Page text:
Friday, 6 February 2015

Comforts for Employees in the Army

From the Evening Despatch (Birmingham), 6th February 1915.


The Army Fund opened at the works of Messrs. Chamberlain and Hookham, New Bartholomew-street, Birmingham, has been a great success.

Presiding at a meeting of employees to receive the report for the first quarter, Mr. Craythorn said the scheme “had united us as we have never been united before.”  The sum of £34 16s. 10d. collected during the quarter was devoted to the purchase of 18,000 cigarettes, 10lb. of tobacco, 40lb. of chocolate, 62lb. of wool, a mouth organ, 24 cigarette lighters, two electric torches, one set of boxing gloves, and 1lb. of candles, all for the use and benefit of employees serving at the front or preparing to go to the war.  The wool was made up into 240 articles, including Balaclava caps, mittens, socks, scarves, and body belts, all knitted by the girls employed by the firm.  All the parcels sent to the front were delivered safely and in good condition.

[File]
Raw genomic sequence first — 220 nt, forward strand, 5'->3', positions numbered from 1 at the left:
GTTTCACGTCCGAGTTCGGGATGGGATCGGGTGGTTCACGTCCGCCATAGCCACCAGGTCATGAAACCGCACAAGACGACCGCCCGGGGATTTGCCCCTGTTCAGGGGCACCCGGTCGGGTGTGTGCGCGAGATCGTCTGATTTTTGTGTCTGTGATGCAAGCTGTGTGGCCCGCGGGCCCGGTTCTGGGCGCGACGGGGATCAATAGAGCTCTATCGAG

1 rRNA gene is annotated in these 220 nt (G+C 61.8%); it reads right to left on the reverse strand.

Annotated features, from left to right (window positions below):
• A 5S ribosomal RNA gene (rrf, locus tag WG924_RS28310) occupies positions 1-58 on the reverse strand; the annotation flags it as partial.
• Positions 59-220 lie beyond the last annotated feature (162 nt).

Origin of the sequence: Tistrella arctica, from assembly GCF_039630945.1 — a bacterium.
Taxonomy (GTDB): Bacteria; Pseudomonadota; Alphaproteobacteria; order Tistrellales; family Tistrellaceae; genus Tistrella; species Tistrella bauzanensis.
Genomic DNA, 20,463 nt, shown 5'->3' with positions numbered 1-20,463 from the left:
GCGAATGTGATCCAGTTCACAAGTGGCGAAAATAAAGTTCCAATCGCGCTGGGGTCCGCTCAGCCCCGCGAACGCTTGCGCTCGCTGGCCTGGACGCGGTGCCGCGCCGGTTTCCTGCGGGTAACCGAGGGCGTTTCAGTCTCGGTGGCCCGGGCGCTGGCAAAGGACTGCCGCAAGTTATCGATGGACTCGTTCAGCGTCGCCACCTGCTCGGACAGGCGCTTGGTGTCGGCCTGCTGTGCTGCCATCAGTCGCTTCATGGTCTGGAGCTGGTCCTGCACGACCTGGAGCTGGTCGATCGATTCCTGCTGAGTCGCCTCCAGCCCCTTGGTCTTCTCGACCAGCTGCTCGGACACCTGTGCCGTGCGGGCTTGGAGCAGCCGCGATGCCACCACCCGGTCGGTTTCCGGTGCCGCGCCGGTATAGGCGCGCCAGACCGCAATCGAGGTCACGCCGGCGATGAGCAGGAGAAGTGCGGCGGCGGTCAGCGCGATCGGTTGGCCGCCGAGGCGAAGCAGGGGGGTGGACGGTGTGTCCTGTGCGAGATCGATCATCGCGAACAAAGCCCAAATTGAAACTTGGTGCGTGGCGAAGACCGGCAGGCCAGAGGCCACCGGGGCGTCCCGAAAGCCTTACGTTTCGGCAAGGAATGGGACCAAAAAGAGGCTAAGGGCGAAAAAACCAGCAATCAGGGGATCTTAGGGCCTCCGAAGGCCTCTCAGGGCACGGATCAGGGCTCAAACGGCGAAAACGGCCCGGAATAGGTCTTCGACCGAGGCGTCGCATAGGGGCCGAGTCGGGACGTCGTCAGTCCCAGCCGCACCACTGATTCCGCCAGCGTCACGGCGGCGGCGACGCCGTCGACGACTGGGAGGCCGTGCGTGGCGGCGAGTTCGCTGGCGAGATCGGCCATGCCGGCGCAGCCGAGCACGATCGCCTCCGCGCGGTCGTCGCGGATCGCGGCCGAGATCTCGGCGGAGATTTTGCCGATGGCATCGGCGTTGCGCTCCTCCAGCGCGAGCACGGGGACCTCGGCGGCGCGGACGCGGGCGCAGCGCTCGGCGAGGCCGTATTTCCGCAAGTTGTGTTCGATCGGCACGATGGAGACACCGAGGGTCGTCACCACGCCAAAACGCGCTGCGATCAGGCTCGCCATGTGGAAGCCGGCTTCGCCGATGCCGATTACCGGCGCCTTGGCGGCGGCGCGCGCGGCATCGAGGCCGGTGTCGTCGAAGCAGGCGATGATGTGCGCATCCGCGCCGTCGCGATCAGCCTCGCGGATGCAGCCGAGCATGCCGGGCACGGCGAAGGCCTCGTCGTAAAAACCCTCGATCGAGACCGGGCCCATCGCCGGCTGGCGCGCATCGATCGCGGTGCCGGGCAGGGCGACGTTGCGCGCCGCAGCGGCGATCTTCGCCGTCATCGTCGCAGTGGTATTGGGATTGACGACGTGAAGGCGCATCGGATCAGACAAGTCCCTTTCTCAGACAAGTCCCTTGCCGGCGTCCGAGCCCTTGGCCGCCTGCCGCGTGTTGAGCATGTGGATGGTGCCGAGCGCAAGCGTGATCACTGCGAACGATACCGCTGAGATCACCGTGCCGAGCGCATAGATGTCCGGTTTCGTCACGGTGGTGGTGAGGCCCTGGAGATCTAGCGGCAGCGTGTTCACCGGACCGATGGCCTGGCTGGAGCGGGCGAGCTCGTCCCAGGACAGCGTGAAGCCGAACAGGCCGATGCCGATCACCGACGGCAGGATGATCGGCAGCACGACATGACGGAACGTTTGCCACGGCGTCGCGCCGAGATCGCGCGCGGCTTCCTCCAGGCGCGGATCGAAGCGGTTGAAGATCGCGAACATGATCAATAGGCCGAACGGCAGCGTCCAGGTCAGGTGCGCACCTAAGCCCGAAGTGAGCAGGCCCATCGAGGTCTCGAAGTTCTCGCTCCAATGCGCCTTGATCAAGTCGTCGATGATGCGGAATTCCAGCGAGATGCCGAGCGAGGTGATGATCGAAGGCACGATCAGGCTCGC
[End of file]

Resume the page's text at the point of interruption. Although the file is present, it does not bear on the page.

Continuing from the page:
[In many companies there may have been schemes like this one, to provide comforts for men who were still considered to be employees, even though they were serving in the Army.  The comforts sent out were probably much like those sent by families to husbands and sons, though on a larger scale, and I imagine that many of the items had been asked for specifically.  (You would hardly buy and send a pair of boxing gloves just in case someone wanted them, surely?)     

Chamberlain & Hookham were a firm of electrical engineers and meter makers.  For instance, in 1908, the company had won the contract to supply Dundee Town Council with electricity meters.  They advertised in September 1915 for a glassblower “used to chemical apparatus and sealing in electrodes.”

The Chamberlain in the company name was Arthur Chamberlain, who had died in 1913.  He was the brother of Joseph Chamberlain, the Birmingham industrialist and politician, and so the uncle of Neville Chamberlain.]

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